Day 2 – Leaving Rotorua for the Wiamangu Valley of volcanoes…
I woke up feeling slightly better and hopeful that I would improve quickly. Gabi took us all into Rotorua town after breakfast, to the Ohinemutu Marae, which is a very beautiful intricately carved red and cream coloured wooden structure that is a meeting place and focal point for the Maori community. Women are not, however, allowed to speak in these patriarchal meetings. We also saw the Rotorua Museum (in Bath House in Government Gardens) that had been damaged by the Kaikoura earthquake in November 2016 and is therefore currently indefinitely closed to the public. Cracks had appeared in the older part of the building, built in 1908. On the coastline, this same earthquake had lifted parts of the seabed upward by two metres, leaving seaweed-covered rocks and marine animals exposed above tide-level. Hard to imagine. We often think of land erosion and losing land rather than gaining it. We enjoyed the beautiful gardens in Rotorua though; and gasped at yet more tiny steam vents rising out of the road beneath us surrounded by yellow sulphur and giving off heat!
We eventually left Rotorua and Gabi drove us on to Waimangu Volcanic Valley, ‘a fascinating geothermal park of bubbling mud pools, hissing geysers and steaming lakes created in 1886 following the volcanic eruption of Mount Tarawera’ (Explore ‘Walking in New Zealand’ Itinerary 2019).
The park is New Zealand’s own version of Yellowstone Park where pools and lakes bubble away in the depths releasing steam and gas which deposits brightly coloured mineral crystals on the banks. It’s also famous for the ‘inferno crater’ lake which is very acidic (with a PH of 2.2) and varies in colour (from bright blue to grey) and depth (of up to 12 metres) based on where it is in its 38-day cycle of eruption.
It was a two-hour walk from the visitor centre, through the valley and on to the lake at the end, with a bus ride back. I came to New Zealand wanting to see all the sensational geothermal and volcanic stuff, but in reality it is very important that we learn as much as we can about it all in order to warn people about volcanoes and earthquakes. It's a serious business and quite unnerving witnessing the power of the geological world beneath us. We saw a frog(!), but not much else apart from the birds of which there were relatively few in that area, until we got to the Lake. We had a short lunch and some beer. Then we left Waimangu and went on to the ‘Huka falls’ where ice-blue water from a lake in the mountains above is allowed to cascade down to the Waikato river below. It's quite dramatic and there's a lot of very cold water flowing very fast.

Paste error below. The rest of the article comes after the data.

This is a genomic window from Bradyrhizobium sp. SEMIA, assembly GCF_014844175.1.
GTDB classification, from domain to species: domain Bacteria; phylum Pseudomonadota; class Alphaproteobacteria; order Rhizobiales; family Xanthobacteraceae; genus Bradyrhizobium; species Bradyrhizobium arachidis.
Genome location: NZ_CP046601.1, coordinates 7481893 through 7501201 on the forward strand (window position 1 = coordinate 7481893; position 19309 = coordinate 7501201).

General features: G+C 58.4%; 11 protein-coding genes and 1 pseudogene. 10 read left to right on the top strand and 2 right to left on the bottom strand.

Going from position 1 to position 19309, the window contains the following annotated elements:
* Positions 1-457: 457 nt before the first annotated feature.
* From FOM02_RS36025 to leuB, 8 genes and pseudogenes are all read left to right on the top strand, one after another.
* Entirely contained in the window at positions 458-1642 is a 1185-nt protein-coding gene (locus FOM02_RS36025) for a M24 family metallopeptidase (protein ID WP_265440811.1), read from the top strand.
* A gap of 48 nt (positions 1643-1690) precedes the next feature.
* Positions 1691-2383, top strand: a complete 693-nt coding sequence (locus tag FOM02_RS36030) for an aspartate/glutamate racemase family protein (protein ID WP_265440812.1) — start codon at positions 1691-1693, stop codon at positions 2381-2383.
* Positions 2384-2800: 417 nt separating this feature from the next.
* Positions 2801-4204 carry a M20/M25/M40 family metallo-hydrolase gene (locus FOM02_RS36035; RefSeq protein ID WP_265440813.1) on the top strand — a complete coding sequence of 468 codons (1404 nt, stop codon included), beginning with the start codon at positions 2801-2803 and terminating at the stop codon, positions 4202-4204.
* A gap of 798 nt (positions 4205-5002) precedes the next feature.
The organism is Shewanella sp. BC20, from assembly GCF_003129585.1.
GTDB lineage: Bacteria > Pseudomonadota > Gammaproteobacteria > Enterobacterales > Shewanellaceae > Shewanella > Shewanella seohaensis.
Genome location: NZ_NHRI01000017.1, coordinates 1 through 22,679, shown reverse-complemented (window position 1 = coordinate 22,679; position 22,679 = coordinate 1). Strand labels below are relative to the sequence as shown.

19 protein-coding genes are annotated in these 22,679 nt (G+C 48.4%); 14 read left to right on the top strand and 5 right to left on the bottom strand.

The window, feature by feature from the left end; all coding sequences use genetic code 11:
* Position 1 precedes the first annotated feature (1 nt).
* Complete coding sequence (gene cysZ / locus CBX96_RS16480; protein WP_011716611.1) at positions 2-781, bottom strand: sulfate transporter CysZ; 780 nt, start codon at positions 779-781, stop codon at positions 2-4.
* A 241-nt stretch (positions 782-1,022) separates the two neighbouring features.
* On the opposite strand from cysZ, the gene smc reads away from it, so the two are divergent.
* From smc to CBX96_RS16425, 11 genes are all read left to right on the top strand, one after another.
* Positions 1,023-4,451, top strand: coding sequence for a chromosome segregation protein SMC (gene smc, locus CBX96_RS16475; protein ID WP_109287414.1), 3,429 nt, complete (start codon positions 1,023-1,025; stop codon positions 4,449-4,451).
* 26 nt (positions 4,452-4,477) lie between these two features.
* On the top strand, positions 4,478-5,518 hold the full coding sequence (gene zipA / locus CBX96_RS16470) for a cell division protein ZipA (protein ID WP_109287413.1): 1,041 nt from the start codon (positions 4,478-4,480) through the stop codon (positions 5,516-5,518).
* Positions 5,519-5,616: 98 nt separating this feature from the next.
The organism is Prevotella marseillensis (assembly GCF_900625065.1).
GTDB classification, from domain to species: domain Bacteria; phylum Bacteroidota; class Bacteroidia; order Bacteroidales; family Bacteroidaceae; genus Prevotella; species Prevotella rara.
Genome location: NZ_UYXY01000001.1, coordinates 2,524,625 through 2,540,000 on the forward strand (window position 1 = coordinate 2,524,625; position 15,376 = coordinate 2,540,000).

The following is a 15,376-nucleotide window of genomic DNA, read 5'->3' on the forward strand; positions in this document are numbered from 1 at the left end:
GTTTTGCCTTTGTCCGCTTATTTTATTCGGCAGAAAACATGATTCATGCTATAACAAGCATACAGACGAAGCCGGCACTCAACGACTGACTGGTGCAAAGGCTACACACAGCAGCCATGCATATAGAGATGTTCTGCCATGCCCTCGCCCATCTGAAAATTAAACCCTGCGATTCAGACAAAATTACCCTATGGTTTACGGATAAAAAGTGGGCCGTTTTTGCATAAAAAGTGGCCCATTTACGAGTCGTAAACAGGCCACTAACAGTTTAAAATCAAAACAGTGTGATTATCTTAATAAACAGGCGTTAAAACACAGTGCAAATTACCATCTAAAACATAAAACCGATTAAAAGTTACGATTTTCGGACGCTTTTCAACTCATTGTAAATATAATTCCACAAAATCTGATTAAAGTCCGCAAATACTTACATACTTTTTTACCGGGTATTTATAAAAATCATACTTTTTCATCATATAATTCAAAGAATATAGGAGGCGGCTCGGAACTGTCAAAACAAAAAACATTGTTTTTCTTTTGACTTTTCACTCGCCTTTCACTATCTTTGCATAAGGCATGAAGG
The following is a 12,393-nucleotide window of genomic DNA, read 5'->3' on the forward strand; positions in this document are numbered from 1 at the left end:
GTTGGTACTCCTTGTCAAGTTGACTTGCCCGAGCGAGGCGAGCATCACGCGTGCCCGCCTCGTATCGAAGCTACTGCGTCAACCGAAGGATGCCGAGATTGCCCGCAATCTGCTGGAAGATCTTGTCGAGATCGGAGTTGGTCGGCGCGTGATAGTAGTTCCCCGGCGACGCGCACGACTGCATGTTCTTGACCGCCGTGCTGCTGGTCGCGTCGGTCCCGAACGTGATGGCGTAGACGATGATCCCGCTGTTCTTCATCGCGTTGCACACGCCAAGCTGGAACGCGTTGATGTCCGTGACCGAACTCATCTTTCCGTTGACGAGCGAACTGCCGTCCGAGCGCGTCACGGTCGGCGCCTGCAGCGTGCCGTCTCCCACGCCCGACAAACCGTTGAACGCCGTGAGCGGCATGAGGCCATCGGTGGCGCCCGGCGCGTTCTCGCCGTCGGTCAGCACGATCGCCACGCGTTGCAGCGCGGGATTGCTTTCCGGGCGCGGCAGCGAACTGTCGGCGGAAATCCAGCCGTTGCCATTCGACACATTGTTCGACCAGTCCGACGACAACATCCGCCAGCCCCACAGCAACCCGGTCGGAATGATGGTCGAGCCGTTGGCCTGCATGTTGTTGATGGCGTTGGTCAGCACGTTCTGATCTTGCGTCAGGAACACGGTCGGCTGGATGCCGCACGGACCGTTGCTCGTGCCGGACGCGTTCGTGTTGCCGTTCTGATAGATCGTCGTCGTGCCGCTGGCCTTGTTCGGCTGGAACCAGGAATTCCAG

Back in the bus and stopping at a few other places, we drove through Taupo (where Ironman flags were flapping in the wind in preparation for the on-coming endurance event) and on to Tongariro National Park. On the way we saw the volcano that we would be walking around on the crossing, from a distance. Like Mount Fuji in Japan, the Ngauruhoe volcano stood like a huge cone, a perfect volcano, with deadly promise (though dormant at the moment). We all took loads of photos of it. It loomed menacingly on the horizon like something I had never seen before. Back down to earth and we stopped off at a supermarket to buy bits for lunch on the next day's epic walk. I had no trouble finding gluten-free bread. We were staying at the Skotel (New Zealand’s highest hotel) for 2 nights. We all had dinner together in the hotel. Full hiking gear was required the next day…. It was to be an early start.